Page images

And who so much needs the intellect, stored with these treasures of invaluable knowledge; who so much needs the imagination replenished with splendid imagery, and all the various accomplishments with which profound study can enrich the mind, as he who is to melt and mould the mingled throng into its own peculiar mood ?

The orator must also know the philosophy of mind, for it is with mind he has chiefly to do.

Unless he knows the powers with which it is gifted, and the laws by which it is governed, how can he apply to it that mental or moral force, indispensable to move it favorably toward his ruling object? How can he move the mental energies in a given direction, when he knows not the spring to be touched, which communicates such motion? He must then familiarize himself with the nature of mindwith its susceptibilities, its passions, and its propensities-with its powers to think, and its desires to act. Not that he can withdraw that covering with which the Creator has veiled the essence of mind, or analyze that thought-producing principle which likens us to Him -not that he can trace it in every step of its viewless process, or even determine the manner in which it commences many of its operations. We know not that this sagacity belongs to any created intellect. But he may acquaint himself with the original susceptibilities of the mind, with the laws of its associations, and with the motives by which, in its various states, it may be most easily influenced.

And as the history of our race is the philosophy of our nature, it is a medium through which the phenomena of mind should be steadily contemplated. It unfolds the powers, marks the propensities, and carries us back to the susceptibilities of the human being. Leading us up the stream of time, through all the ages the sun has measured out, it developes human character under all the millions of varied circumstances, in which the multitudes of our race have been placed. It records not only those renowned achievements, which have filled the world with the actors' names; but it nicely traces those hidden causes which have acted differently on various minds. It admits us to the councils of kings, the intrigues of courts, and to those untold motives, which acts themselves only could reveal. It displays human nature under the empire of vice, under the control of virtue in the absence of strong temptations, and under the excitement of powerful motives. So that an accurate acquaintance with history, is a profound knowledge of mind. This is especially so, when he who studies it, reads with equal care the mystic page of his own bosom. For in himself every man may find, in embryo, most qualities of mind that have ever been displayed by our race, since it first entered on existence.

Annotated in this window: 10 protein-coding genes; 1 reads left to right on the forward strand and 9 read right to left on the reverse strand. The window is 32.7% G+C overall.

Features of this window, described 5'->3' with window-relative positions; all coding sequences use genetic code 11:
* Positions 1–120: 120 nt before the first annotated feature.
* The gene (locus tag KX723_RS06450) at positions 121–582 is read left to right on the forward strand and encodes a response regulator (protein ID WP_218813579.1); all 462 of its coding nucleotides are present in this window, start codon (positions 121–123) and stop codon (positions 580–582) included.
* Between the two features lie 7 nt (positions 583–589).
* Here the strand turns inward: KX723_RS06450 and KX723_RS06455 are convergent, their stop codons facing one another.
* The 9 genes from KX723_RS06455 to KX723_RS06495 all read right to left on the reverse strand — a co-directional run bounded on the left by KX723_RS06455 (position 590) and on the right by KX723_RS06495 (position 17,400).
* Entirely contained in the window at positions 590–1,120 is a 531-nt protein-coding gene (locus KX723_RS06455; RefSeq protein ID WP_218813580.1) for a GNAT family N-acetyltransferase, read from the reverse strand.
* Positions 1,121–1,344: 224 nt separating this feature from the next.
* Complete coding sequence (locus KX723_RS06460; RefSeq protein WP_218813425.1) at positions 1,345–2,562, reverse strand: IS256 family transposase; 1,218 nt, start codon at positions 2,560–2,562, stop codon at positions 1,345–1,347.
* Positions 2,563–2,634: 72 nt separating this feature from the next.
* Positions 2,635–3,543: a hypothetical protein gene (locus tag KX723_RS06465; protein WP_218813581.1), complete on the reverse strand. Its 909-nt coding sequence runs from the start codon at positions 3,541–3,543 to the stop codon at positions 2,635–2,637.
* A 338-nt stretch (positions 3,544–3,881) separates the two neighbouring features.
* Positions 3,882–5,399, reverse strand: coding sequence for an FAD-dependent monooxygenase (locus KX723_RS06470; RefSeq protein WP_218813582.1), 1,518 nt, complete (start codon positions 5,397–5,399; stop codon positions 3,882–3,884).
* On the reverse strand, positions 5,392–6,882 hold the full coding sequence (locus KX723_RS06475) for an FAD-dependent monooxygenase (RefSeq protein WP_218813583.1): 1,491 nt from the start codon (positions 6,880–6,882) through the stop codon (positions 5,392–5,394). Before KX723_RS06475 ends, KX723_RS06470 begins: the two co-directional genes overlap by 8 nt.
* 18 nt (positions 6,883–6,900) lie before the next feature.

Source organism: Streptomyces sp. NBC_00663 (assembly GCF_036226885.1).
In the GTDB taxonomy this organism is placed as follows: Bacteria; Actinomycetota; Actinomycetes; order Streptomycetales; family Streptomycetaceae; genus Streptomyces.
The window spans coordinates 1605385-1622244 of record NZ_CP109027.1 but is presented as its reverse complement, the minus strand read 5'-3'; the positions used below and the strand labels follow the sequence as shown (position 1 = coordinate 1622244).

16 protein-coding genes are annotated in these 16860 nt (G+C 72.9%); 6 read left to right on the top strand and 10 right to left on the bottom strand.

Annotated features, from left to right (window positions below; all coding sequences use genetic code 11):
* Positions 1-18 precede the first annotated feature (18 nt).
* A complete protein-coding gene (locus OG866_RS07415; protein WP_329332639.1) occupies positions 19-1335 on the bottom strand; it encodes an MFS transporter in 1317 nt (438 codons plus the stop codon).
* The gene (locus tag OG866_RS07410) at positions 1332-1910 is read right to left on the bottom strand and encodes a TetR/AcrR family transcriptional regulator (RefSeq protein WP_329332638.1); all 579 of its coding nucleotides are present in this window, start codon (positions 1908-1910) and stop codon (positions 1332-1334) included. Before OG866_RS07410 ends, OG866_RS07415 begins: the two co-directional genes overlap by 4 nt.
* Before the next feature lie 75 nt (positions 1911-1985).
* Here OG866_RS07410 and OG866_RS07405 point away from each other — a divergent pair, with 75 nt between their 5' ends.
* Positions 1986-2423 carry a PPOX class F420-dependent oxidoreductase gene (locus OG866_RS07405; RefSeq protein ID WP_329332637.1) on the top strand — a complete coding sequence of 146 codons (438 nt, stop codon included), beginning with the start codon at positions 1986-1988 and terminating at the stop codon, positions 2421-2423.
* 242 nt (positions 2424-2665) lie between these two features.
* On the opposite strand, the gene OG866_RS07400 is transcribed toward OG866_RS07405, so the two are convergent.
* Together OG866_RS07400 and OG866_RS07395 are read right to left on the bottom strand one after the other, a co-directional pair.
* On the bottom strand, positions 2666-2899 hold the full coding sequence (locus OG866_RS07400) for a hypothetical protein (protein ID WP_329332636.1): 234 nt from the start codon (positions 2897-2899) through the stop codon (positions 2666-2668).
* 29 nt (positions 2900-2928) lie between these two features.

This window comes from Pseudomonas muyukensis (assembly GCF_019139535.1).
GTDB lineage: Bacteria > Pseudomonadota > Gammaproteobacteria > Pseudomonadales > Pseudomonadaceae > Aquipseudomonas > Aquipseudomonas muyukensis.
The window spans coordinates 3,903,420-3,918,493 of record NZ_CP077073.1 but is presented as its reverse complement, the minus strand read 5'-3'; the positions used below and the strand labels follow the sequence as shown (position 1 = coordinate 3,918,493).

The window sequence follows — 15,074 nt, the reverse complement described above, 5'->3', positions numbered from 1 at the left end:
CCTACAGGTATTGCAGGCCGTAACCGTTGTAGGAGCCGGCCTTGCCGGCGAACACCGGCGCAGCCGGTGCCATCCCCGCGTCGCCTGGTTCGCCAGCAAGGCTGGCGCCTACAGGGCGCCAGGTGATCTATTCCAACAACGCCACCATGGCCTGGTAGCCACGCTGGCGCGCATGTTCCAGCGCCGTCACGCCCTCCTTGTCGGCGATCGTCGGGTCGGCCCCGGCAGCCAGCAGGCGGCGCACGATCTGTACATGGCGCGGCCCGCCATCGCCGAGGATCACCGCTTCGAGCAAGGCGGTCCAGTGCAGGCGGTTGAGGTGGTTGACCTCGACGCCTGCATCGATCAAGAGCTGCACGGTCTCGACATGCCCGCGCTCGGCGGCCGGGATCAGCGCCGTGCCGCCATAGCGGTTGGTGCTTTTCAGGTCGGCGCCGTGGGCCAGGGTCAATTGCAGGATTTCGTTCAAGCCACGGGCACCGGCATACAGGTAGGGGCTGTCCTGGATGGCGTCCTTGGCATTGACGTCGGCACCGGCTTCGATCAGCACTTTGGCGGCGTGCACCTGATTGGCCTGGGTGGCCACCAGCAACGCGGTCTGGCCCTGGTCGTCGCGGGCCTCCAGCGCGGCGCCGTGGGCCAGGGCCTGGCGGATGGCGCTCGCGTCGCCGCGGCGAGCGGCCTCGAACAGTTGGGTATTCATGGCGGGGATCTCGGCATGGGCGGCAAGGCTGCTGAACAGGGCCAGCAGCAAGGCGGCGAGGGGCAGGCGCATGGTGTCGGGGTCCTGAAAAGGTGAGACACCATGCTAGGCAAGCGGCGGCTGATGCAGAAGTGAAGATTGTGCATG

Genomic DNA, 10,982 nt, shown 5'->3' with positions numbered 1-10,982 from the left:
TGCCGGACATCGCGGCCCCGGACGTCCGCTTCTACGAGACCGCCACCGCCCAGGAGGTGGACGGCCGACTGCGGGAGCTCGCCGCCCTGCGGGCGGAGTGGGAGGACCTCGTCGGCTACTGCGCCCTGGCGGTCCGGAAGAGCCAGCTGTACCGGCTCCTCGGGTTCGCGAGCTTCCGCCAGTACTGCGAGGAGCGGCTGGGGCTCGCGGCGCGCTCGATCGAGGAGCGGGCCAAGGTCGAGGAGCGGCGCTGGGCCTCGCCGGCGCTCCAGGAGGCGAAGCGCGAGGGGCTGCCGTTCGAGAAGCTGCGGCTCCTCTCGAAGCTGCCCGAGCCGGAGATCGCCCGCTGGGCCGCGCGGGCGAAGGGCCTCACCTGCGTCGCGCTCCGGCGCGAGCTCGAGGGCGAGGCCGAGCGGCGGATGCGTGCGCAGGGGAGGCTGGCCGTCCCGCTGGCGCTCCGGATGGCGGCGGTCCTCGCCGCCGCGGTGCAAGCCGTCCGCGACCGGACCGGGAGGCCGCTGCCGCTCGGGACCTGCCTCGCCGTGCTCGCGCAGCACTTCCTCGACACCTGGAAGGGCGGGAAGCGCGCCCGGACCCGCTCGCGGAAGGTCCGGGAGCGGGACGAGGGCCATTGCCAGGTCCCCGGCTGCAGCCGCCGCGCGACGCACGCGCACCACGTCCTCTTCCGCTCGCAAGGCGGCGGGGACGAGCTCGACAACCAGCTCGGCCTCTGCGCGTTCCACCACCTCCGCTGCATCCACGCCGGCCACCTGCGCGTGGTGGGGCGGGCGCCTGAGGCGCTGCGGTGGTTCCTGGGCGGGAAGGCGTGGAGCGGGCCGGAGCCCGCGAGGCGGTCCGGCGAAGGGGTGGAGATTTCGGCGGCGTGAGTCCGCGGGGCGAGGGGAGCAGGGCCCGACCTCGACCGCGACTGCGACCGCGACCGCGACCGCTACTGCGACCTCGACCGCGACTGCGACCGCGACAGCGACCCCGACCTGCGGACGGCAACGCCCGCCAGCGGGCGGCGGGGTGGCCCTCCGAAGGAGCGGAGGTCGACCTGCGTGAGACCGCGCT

And when these two immense volumes are studied togetherwhere thought is made the subject of thought, desire a matter of scrutiny, and passion the object of rigid analysis, and when this theatre on which the mental man is surveyed, becomes enlarged into the field of universal history, a knowledge of mind is acquired, which reaches to the utmost attainable limit.

Now, just in proportion as this knowledge is acquired by the orator, will be his power to perceive the most direct avenue to his auditors' hearts. Knowing what human nature is, he will address men in the character they really sustain ; not as though they were all matter or all mind; not as if they should act entirely for the present world, or wholly for the next; not as if each were a solitary being, or lived wholly for society: but as possessing a compound nature which partakes both of the earth-born animal and heavenly cherub --as providing for two allotments of being—the mixed state of time, and the changeless relations of eternity,--as capable of excitement by two classes of motives such as are found in self-interest and those urged by the mighty voice of conscience. With this comprehensive knowledge of the capabilities, propensities, and destinies of men will he perceive, at a glance, the side on which they lie most open to conviction and persuasion; and thus act on those great principles by which human nature, in every variety of condition, may be easily approached, and powerfully swayed.

But if the orator would be eloquent, he must be virtuous.

For all his mightiest appeals are to those strong principles, which expire in human nature the moment virtue is lost. And as these principles can only be appealed to with success by him in whose own bosom they powerfully operate, when they cease to predominate there, he ceases to excite them anywhere else. Thus if the man who is niggardly, would induce others to act generously, he must himself first feel the transforming thrill of noble sentiment. If he who is obdurate, would touch the hearts of his auditors, by a picture of wo, his own must first be melted to pity by the miseries he describes. If the pretending lover of his country would rouse it to some great deed, by motives of patriotism, his own selfish heart must first catch the Spartan flame. And if the hypocrite in religion would prompt others to ardent devotion, he must first deceive himself into the persuasion, that he believes the sentiments he utters.